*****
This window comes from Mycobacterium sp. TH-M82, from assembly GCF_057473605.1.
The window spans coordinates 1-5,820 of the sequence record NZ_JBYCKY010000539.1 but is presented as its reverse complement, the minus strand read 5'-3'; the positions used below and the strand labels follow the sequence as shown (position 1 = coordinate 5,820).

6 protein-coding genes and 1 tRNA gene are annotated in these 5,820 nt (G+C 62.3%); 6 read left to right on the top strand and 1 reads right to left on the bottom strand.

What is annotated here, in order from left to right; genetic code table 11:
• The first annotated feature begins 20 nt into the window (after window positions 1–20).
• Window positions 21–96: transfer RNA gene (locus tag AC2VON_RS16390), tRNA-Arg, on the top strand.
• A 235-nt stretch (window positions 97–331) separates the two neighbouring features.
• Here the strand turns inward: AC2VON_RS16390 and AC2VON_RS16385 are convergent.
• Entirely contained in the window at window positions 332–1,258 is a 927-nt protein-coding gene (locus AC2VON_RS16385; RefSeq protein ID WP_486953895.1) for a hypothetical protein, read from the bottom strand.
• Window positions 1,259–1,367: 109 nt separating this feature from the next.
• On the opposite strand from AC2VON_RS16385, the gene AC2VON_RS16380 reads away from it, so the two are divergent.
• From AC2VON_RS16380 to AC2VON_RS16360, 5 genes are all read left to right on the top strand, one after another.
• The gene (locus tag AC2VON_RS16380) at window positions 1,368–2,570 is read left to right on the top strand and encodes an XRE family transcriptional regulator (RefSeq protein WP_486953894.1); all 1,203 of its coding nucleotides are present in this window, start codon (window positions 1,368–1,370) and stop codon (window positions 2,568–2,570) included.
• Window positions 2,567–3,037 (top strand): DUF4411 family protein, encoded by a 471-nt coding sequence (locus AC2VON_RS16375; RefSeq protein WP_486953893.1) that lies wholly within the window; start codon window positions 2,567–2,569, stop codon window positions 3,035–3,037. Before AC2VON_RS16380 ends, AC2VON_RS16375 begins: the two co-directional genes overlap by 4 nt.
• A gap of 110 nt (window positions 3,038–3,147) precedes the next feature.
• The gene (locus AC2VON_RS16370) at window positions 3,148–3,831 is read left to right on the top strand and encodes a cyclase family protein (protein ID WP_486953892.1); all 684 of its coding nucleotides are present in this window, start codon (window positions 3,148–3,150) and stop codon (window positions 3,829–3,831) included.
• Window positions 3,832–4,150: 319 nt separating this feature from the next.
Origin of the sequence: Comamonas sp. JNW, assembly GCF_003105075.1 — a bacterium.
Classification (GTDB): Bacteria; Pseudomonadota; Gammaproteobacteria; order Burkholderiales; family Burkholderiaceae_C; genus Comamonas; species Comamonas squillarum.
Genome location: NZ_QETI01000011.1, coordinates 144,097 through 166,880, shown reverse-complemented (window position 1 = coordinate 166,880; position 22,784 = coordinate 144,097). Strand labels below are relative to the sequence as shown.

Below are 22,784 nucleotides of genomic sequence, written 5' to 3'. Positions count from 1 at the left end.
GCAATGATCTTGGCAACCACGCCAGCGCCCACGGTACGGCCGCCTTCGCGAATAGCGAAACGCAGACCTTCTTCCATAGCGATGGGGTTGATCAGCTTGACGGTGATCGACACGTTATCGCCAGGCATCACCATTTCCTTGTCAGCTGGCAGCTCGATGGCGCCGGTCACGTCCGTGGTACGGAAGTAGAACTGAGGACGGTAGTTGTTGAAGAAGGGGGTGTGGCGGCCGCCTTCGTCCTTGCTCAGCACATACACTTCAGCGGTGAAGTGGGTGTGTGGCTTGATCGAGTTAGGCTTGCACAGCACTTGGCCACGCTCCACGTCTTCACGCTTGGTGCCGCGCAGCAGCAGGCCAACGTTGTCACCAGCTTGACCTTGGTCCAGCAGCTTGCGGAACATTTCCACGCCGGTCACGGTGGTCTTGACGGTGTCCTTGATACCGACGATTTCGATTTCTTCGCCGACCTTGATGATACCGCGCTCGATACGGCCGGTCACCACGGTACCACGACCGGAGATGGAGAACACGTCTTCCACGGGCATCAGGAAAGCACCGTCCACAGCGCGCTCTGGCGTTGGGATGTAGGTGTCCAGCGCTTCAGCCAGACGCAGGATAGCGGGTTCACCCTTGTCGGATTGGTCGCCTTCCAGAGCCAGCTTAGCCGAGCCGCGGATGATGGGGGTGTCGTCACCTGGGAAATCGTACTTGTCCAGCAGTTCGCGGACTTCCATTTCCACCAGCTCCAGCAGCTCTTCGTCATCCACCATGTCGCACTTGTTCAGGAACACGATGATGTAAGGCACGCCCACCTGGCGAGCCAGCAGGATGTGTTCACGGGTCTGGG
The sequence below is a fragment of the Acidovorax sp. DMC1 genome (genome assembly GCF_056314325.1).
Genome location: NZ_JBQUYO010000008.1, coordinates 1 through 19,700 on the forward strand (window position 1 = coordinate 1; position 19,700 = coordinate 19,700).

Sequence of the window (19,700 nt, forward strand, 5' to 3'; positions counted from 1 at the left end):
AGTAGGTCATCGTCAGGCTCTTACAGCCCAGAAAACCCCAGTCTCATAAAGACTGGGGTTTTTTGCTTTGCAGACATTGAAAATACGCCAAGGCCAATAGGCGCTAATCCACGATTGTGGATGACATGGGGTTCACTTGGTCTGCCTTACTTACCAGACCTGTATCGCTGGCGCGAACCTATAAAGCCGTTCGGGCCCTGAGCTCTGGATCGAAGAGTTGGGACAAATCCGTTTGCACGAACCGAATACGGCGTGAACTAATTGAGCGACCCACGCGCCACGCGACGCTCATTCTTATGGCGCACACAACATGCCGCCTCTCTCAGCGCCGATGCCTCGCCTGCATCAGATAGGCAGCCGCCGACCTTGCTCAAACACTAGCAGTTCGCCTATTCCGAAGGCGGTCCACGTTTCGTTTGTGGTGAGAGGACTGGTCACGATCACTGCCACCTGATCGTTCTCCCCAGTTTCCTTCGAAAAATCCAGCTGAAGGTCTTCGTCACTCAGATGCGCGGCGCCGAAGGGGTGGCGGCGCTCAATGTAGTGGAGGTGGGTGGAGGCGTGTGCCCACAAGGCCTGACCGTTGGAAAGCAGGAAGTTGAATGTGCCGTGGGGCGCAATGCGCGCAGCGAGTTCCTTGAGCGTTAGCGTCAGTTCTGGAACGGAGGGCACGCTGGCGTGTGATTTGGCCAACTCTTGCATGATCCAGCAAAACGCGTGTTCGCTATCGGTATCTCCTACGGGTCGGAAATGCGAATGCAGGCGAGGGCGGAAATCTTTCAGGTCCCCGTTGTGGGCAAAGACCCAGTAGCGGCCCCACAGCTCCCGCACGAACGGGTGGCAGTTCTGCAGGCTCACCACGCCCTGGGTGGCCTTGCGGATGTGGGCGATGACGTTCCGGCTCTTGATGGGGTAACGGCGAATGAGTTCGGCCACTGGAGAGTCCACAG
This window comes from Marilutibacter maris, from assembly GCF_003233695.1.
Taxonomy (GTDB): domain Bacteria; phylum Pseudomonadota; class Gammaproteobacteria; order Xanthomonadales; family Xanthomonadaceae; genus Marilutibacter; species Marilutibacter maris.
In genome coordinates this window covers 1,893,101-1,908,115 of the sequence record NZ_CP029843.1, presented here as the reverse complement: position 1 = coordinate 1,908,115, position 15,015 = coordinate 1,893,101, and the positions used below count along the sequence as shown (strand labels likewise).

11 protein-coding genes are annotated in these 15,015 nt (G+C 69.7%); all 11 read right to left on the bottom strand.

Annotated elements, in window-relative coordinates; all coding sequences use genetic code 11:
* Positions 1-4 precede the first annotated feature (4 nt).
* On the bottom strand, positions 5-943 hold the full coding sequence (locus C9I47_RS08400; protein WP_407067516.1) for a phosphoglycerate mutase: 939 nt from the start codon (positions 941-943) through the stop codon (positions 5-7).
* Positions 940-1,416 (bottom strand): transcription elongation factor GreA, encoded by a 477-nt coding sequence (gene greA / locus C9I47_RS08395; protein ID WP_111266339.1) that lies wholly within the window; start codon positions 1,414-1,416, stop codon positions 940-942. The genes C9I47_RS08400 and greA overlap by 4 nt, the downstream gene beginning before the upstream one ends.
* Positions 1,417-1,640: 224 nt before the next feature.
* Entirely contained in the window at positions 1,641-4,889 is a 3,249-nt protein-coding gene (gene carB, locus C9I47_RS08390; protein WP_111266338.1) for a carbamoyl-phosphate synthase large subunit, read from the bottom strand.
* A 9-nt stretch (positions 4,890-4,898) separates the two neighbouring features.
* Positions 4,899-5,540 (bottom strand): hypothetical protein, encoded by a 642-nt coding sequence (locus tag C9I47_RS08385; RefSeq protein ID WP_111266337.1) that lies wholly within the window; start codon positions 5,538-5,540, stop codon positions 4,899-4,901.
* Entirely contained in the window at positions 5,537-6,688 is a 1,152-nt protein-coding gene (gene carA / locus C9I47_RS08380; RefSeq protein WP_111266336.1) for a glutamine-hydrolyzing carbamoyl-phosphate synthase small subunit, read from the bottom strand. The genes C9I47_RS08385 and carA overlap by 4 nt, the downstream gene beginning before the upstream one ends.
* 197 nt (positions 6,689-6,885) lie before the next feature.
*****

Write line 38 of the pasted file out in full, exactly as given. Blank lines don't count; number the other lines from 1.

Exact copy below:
* Positions 4,899-5,540 (bottom strand): hypothetical protein, encoded by a 642-nt coding sequence (locus tag C9I47_RS08385; RefSeq protein ID WP_111266337.1) that lies wholly within the window; start codon positions 5,538-5,540, stop codon positions 4,899-4,901.